There have been opinions expressed in the media claiming the rate of yield gain for wheat in Western Canada is low compared to that of the rest of the world. However, a survey of the data suggests that’s not the case.
Rob Graf, a wheat breeder with Agriculture and Agri-Food Canada’s Lethbridge Research Centre, says the annual rate of yield gain for CWRS is 1.4 per cent since 1991. The worldwide data for wheat shows a mean annual gain of 1.16 per cent.
“It may not sound like much, but on average, we’re advancing faster than the rest of the world,” says Graf, who co-authored a recent study with Julian Thomas of the Cereal Research Centre in Winnipeg. “Canada compared quite favourably,” says Graf.
The Thomas and Graf study used information from the Manitoba Management Plus Program, which collects yield data from Manitoba producers and data from Statistics Canada. Figures for the comparisons reflected on-farm yields, which include the impact of new varieties and improved agronomic practices. World figures came from a host of yield studies from various countries.
The results are similar to an unpublished study by Graf that used Statistics Canada data to compare yield gains for spring wheat and canola across the Prairies. That study found an annual rate of yield gain of 1.33 per cent for wheat for the same time period. Overall, spring wheat yields increased 32 per cent, while canola yields increased by 47 per cent.
Taking a closer look at the data, from 2000 to 2012, the overall wheat and canola yield gains were 42 per cent and 36 per cent, respectively. Graf says that the increase for canola was higher than wheat in Saskatchewan and Alberta, but not in Manitoba. He says that this shows excellent progress for both crops. Yield gains for wheat were achieved with investments of $25 million annually versus approximately $80 million for canola.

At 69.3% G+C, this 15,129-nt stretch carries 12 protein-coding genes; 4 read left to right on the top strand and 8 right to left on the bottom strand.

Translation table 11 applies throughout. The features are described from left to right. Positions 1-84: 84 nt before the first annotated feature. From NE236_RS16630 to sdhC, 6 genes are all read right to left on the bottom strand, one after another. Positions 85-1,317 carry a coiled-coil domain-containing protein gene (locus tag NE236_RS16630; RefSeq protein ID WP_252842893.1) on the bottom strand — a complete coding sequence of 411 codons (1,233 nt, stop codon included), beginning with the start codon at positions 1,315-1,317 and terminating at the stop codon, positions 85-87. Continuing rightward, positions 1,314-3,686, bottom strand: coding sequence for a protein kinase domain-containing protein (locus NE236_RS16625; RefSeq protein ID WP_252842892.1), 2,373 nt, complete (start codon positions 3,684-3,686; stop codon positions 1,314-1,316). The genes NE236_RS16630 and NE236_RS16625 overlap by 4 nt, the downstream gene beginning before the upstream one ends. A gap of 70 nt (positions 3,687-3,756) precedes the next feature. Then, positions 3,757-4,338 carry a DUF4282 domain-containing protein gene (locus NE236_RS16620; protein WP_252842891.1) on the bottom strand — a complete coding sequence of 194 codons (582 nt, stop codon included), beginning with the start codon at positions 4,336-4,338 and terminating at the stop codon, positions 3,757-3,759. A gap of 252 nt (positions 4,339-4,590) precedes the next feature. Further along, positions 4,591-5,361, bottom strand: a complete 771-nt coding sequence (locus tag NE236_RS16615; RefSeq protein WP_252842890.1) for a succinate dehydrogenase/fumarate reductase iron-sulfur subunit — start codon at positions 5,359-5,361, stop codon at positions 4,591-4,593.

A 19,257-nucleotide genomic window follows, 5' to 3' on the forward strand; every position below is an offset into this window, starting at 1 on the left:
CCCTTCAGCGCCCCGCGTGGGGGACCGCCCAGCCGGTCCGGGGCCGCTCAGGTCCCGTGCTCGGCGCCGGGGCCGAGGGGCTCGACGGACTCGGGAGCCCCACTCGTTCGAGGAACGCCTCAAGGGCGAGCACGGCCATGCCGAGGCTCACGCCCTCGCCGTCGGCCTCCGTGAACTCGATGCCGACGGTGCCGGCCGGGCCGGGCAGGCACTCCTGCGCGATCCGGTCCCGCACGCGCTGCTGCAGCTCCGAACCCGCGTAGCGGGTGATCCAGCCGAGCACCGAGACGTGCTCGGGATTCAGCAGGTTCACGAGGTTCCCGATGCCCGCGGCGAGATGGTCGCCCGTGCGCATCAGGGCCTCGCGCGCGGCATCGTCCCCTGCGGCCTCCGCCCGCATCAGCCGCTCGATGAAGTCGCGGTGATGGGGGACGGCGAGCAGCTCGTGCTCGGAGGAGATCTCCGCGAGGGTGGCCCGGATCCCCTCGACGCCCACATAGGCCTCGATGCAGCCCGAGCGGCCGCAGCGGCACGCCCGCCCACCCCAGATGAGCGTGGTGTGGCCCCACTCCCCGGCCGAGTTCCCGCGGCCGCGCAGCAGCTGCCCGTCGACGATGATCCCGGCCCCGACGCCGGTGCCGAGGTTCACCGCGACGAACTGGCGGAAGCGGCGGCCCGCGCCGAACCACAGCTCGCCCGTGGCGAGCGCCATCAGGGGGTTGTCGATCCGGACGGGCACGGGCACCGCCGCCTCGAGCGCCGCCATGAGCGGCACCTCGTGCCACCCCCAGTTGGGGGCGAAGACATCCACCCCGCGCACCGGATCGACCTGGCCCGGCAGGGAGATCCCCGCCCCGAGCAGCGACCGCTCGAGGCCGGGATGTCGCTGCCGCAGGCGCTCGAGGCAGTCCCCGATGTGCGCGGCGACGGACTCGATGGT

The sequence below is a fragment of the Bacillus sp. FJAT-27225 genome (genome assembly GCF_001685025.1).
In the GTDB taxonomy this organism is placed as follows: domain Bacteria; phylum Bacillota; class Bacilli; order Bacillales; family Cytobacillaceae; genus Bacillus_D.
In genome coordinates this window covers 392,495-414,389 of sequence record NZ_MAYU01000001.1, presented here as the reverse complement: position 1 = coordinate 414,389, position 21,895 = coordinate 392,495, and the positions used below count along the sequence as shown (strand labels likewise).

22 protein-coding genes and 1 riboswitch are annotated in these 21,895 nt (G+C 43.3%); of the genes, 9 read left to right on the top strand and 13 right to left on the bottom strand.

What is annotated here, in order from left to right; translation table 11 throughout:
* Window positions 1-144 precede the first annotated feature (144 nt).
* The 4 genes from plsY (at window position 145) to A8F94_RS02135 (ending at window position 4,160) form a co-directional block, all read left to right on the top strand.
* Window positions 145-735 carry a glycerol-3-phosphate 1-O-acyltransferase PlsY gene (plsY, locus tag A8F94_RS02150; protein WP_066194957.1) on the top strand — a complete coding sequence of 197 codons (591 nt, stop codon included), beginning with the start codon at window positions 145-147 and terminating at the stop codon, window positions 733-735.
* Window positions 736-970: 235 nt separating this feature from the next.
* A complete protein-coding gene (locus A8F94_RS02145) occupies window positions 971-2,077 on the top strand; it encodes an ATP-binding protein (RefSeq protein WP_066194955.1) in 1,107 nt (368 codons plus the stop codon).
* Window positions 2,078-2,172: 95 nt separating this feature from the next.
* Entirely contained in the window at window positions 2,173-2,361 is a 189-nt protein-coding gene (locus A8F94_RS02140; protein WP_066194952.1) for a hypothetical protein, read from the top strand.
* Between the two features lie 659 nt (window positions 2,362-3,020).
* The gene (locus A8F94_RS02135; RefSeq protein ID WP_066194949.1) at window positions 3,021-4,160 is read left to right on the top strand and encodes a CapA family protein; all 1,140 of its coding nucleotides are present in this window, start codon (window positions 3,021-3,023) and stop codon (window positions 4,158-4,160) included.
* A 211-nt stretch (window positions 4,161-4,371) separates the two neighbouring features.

Whether comparing wheat yield growth in Western Canada to the rest of the world, or to canola, Graf says one thing is certain.
“With the Food and Agriculture Organization projecting that world population will increase to nine billion people by 2050, there’s no doubt we’re going to have to produce more food than we’ve ever had to produce before.”
Good progress has — and continues — to be made, he says. Elimination of kernel visual distinguishability (KVD) means promising new wheat varieties no longer must meet the constraints of kernel size and shape to be registered. And breeding programs in Western Canada have had good success in developing high-yield varieties, including several with resistance to wheat midge and fusarium head blight. But in order for producers to achieve the kinds of yields required to feed a growing world population, says Graf, more investment is required. He says the “PPP” model of research investment, where public, producer and private funds are leveraged to provide maximum impact, is getting a lot of attention.
“I think the challenge ahead of us is to come up with a “made-in-Canada” solution where we can build on the strengths of both the public system and the private sector. And we need to do that in a way that also makes sure that producers are involved and that their best interests continue to be met.”